Sky sitting pretty as rivals fight for growth
Ken Odeluga February 27, 2018 5:00 PM
It’s difficult to rule out further gains by Sky shares as competition amongst growth-hungry and Netflix-wary media giants intensifies.
Sky sitting pretty as rivals fight for growth
Sky bidding has already provided shareholders greater returns than those tabled by 21st Century Fox. Even with the stock 66% higher than November lows, it’s difficult to rule out further gains as competition amongst growth-hungry and Netflix-wary media giants intensifies.
The back foot
As things stand, after Comcast crashed Fox’s painstaking buy out of Sky, first movers, including Fox-suitor Disney, are on the back foot. Shareholder choice is improving. For one thing, purchase of Sky by the world’s largest cable broadcaster by sales would solve a politically-charged regulatory tangle. Comcast’s UK operations are negligible whilst Murdoch’s involvement in the British media has frequently pressured government to justify the benefits of his dominance. The merits of a less contentious deal for investors are obvious. Indeed, before Comcast’s entrance, all parties were awaiting publication of a final report that will spell out UK regulators’ recommendations. Separate editorial boards are one remedy Media secretary Matt Hancock will weigh in a decision due in the summer. As for the latest bid, it is “a commercial matter” for the companies involved, Downing Street said on Tuesday. However, the government has signaled it will not ignore the CMA’s view that a straight Fox takeover of Sky would not be in the public interest. The extent of official scrutiny could certainly influence shareholder voting.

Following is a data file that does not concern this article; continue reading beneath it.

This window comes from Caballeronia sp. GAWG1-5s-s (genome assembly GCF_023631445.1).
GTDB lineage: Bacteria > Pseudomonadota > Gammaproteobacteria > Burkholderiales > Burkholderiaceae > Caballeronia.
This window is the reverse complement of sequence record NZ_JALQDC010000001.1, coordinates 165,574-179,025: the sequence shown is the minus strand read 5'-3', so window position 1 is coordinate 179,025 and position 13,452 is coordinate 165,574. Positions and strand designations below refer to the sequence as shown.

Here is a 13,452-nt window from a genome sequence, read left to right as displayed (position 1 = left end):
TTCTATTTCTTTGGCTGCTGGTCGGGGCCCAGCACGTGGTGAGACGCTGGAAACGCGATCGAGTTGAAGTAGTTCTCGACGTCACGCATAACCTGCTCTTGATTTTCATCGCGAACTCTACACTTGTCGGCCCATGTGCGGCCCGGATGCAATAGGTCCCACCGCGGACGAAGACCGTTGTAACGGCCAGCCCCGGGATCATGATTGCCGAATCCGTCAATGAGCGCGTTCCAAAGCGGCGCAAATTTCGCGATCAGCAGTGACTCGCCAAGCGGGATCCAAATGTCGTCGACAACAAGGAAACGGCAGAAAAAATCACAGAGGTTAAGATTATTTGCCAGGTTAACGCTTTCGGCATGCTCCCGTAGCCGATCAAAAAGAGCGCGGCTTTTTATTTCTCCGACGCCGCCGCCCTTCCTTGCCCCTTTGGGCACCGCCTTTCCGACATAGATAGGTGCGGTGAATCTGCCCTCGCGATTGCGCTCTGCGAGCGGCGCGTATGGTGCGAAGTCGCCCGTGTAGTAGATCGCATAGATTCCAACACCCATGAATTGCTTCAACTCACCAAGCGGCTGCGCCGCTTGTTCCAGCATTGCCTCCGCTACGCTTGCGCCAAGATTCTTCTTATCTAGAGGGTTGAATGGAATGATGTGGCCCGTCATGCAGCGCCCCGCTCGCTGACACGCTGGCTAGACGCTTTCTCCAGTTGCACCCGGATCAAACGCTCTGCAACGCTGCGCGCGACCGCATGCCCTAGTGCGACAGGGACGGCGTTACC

Poor voting maths for Sky
The mathematics of such voting are not relaxing for Fox either. Its current 39% holding would be pitted against just 50% of shareholders needed for acceptance of Comcast’s offer. That poses a material risk that Murdoch won’t be able to block a Comcast offer. The break clause in Fox’s agreed offer is just $222m, hardly a punitive sum relative to takeover values so far. Murdoch’s Fox has the option of either raising its offer, or restructuring acceptance of Disney’s deal to exclude Sky. Like Comcast CEO Brian Roberts though, Murdoch has made it clear he wishes to own Sky outright. Walking away will be a wrench. As for Disney’s stance, CEO Bob Iger has declined to comment on Comcast’s move. Fox had yet to respond. Generally it would be fair to say Disney’s deal casts Sky as an annex rather than central. For Sky’s part, it pointed to the lack of a new official offer, though independent directors said they were minded of their fiduciary duty.
A “Perfect fit” and a near-perfect field
Commercially, Comcast sees its offer as superior, dubbing a pairing with Sky “a perfect fit”. That suggests it expects to take a large chunk out of 2017 operating expenses totalling $66.6bn. They were a multiple of slightly less than four of core profits. That compares with Sky’s 8.5 multiple to generate core profits of $2bn. Additional interest from U.S. cable No.2 Charter Communications could also be driven by a chance to improve efficiency, given that its operating margin is bottom-of-the-pack in the industry. It would also vault to the No. 1 spot by acquiring Sky. Either way, shareholders of the latter are already better off.
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